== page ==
Save money by getting a complete picture of your power consumption.
I’m all for saving energy, especially if it means saving money on my utility bills. But I’m not sure that Energy Saving (€20, 14-day free trial), an application designed to help you monitor and reduce your use of energy and other resources, can really help with that task.
First of all, for an application designed to help you reduce your energy consumption, Energy Saving sure comes with a lot of bloat. Before you can even begin installing the software, you have to accept or decline options to include add-ons like the Yahoo Toolbar, Shopping 4 Causes, PC Optimizer Pro, WeatherBug, and KNCTR.
Once you get past all of those options, you’re finally able to get Energy Saving up and running. The software features a decent interface: it isn’t exactly elegant, but it’s plenty user friendly. It includes options for tracking the use of power, water, gas, and heating oil. As you click on each of these options, Energy Saving guides you through the process of creating the records you need to begin tracking consumption. My biggest complaint, though, is that the application lacks any real customization. For example, my water bill presents the per-unit cost in cubic feet, but Energy Saving only allows me to enter the per-gallon rate. (Which is strange, too, since this is a European application with a decided European feel, as it reminds me to enter the VAT when entering prices.)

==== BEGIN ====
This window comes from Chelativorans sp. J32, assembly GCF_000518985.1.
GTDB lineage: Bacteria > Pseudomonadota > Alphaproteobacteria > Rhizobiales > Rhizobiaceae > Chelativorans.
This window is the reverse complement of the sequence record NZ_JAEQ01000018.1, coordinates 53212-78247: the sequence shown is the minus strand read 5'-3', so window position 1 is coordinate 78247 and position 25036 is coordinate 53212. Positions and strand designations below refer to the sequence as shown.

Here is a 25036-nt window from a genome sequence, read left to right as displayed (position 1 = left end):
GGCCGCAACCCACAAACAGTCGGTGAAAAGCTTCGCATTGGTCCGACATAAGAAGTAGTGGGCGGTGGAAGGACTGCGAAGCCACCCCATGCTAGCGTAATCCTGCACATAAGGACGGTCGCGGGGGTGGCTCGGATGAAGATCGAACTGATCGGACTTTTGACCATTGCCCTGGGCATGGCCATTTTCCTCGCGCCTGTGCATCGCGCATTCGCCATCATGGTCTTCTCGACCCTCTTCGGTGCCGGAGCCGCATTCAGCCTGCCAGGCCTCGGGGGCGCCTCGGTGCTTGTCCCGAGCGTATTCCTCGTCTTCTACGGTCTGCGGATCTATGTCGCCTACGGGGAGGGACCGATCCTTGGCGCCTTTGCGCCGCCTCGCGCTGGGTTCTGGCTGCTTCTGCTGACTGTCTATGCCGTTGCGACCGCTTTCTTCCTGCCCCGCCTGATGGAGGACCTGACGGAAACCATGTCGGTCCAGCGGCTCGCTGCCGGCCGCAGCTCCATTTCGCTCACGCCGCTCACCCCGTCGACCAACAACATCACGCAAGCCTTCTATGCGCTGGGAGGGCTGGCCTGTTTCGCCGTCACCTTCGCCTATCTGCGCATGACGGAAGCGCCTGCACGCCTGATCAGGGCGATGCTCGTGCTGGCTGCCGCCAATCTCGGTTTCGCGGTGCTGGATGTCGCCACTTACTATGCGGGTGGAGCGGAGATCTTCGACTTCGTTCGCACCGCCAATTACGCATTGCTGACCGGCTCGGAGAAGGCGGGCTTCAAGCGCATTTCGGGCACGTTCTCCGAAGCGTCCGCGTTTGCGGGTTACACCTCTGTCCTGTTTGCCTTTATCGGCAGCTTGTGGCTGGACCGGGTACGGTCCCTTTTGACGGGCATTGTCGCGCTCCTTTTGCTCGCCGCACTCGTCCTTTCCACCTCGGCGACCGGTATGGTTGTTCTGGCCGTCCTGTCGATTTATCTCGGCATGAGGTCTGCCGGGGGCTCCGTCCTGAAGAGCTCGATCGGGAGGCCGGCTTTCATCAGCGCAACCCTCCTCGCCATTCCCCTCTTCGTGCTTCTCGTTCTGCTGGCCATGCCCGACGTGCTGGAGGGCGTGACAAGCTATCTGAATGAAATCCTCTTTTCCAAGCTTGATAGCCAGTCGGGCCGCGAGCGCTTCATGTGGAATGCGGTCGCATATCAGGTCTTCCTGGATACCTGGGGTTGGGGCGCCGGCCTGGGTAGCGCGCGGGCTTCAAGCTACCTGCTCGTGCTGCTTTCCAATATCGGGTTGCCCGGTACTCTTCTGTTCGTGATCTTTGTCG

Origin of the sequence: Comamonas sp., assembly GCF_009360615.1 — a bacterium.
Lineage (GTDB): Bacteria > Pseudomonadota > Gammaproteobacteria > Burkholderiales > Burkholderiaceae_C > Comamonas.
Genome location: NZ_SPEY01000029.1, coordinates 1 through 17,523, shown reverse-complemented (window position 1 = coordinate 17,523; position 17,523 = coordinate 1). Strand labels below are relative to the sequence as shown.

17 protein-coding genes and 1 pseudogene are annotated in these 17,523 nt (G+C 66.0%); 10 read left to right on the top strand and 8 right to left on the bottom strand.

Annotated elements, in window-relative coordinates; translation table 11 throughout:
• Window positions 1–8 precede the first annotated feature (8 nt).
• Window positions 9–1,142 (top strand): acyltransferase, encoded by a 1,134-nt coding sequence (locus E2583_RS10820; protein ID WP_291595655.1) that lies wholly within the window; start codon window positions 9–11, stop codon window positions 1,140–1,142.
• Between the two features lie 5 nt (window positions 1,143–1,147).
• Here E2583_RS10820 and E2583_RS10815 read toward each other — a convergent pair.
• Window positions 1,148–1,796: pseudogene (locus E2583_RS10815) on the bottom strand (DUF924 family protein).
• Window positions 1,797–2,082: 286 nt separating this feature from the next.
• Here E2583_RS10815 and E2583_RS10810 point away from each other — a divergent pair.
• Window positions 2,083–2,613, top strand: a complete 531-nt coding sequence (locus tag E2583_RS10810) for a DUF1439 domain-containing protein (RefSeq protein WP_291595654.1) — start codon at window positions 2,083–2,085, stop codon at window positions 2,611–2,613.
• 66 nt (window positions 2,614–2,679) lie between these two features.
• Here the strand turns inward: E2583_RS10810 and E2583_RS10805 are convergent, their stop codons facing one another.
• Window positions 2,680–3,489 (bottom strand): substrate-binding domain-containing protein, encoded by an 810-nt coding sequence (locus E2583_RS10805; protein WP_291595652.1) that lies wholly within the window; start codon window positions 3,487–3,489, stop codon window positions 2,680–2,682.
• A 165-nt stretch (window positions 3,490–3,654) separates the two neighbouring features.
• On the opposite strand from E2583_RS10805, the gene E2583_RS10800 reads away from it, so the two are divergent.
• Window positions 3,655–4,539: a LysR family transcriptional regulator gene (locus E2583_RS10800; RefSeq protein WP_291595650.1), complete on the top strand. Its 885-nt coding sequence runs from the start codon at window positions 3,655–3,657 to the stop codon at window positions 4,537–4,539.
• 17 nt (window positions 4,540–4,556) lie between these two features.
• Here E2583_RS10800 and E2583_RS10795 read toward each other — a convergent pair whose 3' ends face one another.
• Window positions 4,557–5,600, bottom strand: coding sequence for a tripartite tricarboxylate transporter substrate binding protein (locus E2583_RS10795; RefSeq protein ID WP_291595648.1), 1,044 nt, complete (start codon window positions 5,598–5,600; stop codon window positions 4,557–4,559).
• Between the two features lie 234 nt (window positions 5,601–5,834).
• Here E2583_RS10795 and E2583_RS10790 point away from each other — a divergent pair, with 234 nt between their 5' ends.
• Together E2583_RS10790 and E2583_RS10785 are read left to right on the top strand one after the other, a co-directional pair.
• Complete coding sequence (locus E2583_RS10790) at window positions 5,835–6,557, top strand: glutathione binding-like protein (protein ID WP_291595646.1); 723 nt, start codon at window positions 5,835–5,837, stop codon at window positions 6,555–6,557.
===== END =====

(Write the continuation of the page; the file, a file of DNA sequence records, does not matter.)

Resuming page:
Energy Saving’s handling of heating oil is a bit confusing, too, as it asks me for the “Filling Date” and “New Level” of my oil tank. After a filling, the oil tank is full, so I entered the full capacity as the new level. But it later asks me for the full capacity of the tank and the amount paid for a filling. It calculates the per-gallon charge based on that full capacity number, which results in an incorrect per-gallon price. It should ask me how many gallons of oil were added and the overall price to come up with the correct figure.
More useful is how Energy Saving lets you track how much it is costing you to use specific appliances and items in your home. You can, for example, figure out how much it costs you each time you run a bath or how much your cell phone charger adds to your electric bill when you use it for a half hour.
Energy Saving also delivers (optional) tips on how to reduce your energy consumption. But the ones I saw–“Run your dishwasher at full capacity” and “Must the hot tap water be open when you are brushing your teeth?”–were pretty obvious.
Overall, I found Energy Saving a bit confusing to use, and I do wish the application let you customize it to your specific needs. It does offer some useful features in the way of monitoring the ways you use your utilities, but so, too, do some of the nation’s big utility companies — and they offer them for free.
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